Tag Archives: Michael Mann

Shut Up and Drive


by Hope Madden

My first worry as I watched Michael Mann’s long-awaited return to the screen, Ferrari, was triggered by a line delivered by Enzo Ferrari’s (Adam Driver) mother (Daniela Piperno). In recalling the death of her eldest child, she muses, “The wrong son died.”

There is, of course, no more clichéd way to begin a biopic. Just ask Walk Hard. But Mann, working from a 30-year-old by script the late Troy Kennedy Martina and Brock Yates, veers from formula immediately after that bit of dialog. His approach does not always work, but buoyed by a few remarkable performances, he recreates a compelling piece of history.

Though Driver’s accent is sometimes questionable, he sidesteps cliché in every scene. His Enzo Ferrari is a singular man, driven and emotionally careful but quietly compassionate and endlessly human. The performance is soulful and delightfully humorous, and he makes even the script’s most convenient or obligatory dialog feel authentic.

He’s got nothing on Penélope Cruz, though, who’s a solid contender for an Oscar nomination in the role of Enzo’s wife and business partner, Laura. Moody, funny, but more than anything, worn thin by years of grief and anger, Laura is a character unlike any other in this film or most any other. Cruz dials the drama back just when you’d expect an eruption, erupts at surprising moments, and refuses to make Laura Ferrari a cartoon or a villain.

With these performances at the center of the film and the specter of death in both the rear view and the headlights, Ferrari delivers an emotionally charged adventure. The real possibility of disaster – within the family, within the business, and on the racetrack – is a current running through every scene.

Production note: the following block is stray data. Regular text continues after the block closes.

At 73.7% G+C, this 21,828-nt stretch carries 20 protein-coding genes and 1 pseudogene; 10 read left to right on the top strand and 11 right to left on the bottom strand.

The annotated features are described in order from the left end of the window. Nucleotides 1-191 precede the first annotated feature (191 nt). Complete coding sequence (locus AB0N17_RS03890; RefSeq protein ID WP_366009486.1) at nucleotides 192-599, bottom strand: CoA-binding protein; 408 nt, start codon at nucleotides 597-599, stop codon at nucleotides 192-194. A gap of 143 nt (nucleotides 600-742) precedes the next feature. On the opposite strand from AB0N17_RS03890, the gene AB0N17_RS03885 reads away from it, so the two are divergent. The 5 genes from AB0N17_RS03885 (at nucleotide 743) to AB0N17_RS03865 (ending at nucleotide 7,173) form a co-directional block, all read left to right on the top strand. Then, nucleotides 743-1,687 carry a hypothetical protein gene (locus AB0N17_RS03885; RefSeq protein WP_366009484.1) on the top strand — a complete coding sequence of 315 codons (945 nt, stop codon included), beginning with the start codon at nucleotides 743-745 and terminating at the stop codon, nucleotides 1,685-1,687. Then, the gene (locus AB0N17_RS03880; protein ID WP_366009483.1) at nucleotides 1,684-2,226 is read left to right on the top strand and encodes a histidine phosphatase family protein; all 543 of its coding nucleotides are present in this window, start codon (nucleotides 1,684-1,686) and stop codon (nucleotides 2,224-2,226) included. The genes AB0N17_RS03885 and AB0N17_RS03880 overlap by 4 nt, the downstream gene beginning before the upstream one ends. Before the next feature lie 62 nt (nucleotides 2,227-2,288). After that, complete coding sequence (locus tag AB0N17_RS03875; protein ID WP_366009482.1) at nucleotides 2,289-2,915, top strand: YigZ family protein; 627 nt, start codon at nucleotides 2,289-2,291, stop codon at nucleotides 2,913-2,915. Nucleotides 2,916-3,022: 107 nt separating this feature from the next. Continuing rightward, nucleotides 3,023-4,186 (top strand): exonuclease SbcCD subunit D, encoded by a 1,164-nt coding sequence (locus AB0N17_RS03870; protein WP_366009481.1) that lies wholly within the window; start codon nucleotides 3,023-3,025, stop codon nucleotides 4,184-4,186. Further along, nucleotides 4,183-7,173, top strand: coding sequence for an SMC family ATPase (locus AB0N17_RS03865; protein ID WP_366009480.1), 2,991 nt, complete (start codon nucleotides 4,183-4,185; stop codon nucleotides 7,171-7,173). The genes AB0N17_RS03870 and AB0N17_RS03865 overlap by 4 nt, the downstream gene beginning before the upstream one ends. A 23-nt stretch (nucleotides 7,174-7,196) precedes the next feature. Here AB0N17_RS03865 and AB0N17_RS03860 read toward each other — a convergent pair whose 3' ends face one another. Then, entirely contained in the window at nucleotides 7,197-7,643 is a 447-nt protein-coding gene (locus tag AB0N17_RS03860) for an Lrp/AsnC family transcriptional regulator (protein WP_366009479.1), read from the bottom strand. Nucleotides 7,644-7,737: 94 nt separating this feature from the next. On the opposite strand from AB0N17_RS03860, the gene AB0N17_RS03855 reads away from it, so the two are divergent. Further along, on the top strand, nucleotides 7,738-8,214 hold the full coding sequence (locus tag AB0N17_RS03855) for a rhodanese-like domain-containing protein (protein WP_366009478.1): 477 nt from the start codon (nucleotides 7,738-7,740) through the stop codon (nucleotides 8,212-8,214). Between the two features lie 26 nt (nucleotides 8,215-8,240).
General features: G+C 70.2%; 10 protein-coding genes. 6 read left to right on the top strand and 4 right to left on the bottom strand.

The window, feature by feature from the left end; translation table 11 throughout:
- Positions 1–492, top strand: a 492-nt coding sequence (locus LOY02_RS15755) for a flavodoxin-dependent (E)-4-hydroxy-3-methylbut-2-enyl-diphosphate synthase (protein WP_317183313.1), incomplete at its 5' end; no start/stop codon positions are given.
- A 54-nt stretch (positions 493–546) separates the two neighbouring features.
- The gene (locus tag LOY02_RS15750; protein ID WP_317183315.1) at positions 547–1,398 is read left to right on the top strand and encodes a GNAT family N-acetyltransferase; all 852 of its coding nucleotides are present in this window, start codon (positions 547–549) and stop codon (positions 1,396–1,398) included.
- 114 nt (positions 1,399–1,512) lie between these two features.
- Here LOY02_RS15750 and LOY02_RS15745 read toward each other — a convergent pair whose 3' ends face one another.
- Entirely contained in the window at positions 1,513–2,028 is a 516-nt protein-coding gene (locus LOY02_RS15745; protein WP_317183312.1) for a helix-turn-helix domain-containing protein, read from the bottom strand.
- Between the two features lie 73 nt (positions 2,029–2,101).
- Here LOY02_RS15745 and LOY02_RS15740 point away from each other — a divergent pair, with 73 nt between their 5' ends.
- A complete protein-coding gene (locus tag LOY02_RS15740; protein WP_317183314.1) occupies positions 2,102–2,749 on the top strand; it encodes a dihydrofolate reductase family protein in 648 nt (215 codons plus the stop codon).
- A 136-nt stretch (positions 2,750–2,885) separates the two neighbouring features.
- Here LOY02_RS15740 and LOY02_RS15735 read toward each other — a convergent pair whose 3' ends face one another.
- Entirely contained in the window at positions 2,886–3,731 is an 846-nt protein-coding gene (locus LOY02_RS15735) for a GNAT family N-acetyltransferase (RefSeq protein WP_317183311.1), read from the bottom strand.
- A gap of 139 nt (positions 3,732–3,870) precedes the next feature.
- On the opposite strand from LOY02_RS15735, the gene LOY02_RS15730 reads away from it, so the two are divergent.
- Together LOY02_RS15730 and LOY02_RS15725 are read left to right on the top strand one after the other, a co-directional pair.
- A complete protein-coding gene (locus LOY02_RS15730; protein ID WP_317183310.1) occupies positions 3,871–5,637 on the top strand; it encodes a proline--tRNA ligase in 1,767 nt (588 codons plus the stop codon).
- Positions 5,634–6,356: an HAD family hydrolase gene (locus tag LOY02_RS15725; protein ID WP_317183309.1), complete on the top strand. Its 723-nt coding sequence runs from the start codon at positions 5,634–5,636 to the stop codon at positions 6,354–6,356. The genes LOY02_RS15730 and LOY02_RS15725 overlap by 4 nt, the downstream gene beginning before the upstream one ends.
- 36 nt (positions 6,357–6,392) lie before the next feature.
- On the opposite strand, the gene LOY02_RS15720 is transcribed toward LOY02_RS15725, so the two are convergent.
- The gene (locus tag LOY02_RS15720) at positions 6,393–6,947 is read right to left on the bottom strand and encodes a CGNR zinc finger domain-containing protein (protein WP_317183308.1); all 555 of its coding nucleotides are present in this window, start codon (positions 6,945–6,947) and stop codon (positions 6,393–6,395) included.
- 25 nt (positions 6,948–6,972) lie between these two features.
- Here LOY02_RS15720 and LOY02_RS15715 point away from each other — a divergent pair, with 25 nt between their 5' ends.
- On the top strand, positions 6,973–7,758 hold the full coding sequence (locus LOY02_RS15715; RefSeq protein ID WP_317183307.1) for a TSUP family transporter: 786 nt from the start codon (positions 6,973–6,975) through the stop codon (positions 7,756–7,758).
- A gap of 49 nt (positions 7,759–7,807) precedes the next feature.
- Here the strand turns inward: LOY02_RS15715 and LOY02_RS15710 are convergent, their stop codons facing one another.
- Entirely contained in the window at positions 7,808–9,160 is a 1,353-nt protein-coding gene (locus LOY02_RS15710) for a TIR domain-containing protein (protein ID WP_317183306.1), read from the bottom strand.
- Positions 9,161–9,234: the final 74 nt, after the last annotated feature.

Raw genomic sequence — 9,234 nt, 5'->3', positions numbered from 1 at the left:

Mann captures the thrill and dread inside that danger with a restless camera and visceral racing action. Thanks to commitment to the human drama, the action never feels glossy or superficial – thrill for thrill’s sake. Mann’s latest embraces the compromise and corrosion that accompany success. It feels less stylish than a Michael Mann film, but more human.

Ass Hat Also Works


by Hope Madden

It’s early. Too early to get excited. Blackhat will face a lot of competition as 2015 journeys onward, but it is as strong a contender for worst film of the year as any movie could be. Jesus, is it bad.

Yes, it’s January and the film is about hackers – that’s two big strikes against any major studio film. Remind me, when was the last time a cybercrime film was interesting? You can squeeze only so much tension from shots of fingers on a keyboard and anxious expressions reflecting the blue light of a computer screen. Worse still are those self-indulgent shots of the digital journey inside the hardware – kind of the Tron’s eye view. Unfortunately, director Michael Mann has nothing fresher than these ideas up his sleeve.

Chris Hemsworth plays the world’s greatest hacker, because hackers generally look like Chris Hemsworth. So, right there, authenticity is clearly key to the once capable Mann. As it happens, the Chinese and US governments are working together to solve a convoluted – even asinine – cybercrime, and they need the help of this uncharacteristically fit computer nerd, so they furlough him from prison. If he helps them catch the baddies, he’s free; if not, it’s back to the pen, and something tells me he’s pretty popular on the inside.

Bonus: he’s an expert marksman. Who knew? Must be all those first-person shooter games.

Hemsworth affects some kind of diluted Bronx accent – is that it? Boy, it’s hard to tell just what he’s trying to do with it, and in another film that would be a real distraction. But Blackhat is so loaded with bewildering ridiculousness – from the needlessly overwrought visual style to the utterly incompetent sound editing to the laughable storyline to the astonishingly weak and wooden performances – that an awkwardly unrealistic accent goes almost unnoticed.

Thor isn’t outright terrible, and that’s a real feat. Even the great Viola Davis chokes on this screenplay, and the usually solid Wei Tang (Lust, Caution) struggles too mightily with English to deliver a professional performance. Still, all three are outshone by the listless to the point of parody work of Leehom Wang.

It has been ten long years since Michael Mann made a good movie. The real distinction of his newest effort is simply that it is his worst.